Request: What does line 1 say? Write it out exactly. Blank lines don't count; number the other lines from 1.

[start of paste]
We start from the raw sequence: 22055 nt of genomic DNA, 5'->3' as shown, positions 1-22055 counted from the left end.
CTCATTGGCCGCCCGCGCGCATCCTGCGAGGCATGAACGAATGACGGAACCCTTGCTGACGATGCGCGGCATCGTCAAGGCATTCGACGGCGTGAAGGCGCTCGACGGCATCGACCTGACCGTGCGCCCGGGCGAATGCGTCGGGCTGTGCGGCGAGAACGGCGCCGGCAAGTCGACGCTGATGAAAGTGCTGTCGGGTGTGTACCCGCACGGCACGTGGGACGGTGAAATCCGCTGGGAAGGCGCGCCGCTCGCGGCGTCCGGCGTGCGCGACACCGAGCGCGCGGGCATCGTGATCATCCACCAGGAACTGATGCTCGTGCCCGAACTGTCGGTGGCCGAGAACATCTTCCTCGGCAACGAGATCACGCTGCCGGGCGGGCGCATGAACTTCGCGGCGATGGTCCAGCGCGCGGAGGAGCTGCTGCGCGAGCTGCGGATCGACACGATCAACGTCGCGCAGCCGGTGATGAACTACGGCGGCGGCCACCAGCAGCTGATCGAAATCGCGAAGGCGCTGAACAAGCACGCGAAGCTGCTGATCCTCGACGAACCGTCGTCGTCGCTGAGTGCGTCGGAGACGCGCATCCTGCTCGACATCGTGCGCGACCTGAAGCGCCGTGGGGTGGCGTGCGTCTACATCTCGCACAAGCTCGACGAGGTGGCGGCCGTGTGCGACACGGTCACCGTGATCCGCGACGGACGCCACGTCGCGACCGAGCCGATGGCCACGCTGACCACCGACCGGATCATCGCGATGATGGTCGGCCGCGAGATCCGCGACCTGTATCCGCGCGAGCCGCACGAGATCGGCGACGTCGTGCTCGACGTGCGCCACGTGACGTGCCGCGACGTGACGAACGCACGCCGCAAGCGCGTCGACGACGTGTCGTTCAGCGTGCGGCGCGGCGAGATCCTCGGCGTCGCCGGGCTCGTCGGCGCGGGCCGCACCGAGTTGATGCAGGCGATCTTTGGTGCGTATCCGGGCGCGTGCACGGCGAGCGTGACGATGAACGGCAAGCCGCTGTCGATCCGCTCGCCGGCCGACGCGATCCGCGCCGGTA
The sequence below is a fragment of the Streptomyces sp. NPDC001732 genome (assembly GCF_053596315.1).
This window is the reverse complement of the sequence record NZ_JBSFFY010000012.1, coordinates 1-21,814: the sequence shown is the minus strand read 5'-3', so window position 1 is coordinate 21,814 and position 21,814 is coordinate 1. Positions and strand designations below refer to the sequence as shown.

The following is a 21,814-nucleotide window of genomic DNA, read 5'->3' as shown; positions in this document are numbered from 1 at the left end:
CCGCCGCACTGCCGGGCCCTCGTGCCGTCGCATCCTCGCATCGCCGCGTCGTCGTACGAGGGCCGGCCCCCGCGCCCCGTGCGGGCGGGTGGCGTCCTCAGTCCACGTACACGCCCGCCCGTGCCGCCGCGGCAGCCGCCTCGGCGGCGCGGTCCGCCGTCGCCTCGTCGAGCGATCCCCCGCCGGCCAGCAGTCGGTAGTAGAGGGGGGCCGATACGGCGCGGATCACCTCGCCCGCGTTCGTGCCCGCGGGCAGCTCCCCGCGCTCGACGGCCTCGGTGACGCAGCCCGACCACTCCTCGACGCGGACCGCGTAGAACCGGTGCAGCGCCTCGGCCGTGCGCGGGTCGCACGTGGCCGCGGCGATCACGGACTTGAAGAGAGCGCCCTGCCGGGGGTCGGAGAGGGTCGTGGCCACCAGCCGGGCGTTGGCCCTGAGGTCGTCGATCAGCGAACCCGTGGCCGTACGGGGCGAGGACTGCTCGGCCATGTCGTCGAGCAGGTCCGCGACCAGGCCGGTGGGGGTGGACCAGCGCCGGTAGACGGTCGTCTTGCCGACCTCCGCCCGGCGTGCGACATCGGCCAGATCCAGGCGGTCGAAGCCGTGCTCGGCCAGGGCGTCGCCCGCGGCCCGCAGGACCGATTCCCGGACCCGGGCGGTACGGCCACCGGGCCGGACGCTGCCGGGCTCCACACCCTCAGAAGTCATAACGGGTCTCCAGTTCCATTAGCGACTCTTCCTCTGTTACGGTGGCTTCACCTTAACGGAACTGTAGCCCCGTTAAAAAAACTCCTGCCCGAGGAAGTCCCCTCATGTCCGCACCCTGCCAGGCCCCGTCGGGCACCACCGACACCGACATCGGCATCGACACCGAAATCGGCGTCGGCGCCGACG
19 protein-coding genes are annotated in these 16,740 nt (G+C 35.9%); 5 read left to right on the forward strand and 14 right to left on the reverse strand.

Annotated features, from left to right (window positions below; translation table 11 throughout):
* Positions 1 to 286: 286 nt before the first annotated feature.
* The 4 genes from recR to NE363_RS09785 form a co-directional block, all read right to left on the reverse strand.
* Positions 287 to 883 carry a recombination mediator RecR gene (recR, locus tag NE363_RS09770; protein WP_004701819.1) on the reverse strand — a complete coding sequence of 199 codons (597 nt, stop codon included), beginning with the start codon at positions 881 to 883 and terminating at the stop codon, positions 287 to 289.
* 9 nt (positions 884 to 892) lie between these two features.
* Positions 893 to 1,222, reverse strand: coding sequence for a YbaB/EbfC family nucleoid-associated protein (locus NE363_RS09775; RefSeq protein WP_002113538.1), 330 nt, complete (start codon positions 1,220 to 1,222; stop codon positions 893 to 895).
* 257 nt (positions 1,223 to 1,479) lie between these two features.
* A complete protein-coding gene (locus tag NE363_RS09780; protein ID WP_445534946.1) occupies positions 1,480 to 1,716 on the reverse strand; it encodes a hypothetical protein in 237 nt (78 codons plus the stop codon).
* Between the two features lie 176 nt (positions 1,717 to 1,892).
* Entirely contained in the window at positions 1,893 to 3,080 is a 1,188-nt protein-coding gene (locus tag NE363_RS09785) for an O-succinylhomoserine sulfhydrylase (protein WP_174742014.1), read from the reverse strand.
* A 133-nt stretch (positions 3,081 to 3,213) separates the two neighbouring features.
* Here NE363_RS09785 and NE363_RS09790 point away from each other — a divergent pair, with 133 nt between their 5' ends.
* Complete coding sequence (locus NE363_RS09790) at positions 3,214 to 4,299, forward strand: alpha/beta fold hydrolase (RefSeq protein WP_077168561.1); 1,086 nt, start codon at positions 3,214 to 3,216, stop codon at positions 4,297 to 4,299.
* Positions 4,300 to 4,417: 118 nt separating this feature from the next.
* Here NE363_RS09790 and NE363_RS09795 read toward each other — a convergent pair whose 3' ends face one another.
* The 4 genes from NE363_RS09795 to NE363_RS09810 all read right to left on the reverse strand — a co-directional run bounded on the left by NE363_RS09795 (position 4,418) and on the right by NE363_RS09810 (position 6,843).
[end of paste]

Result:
We start from the raw sequence: 22055 nt of genomic DNA, 5'->3' as shown, positions 1-22055 counted from the left end.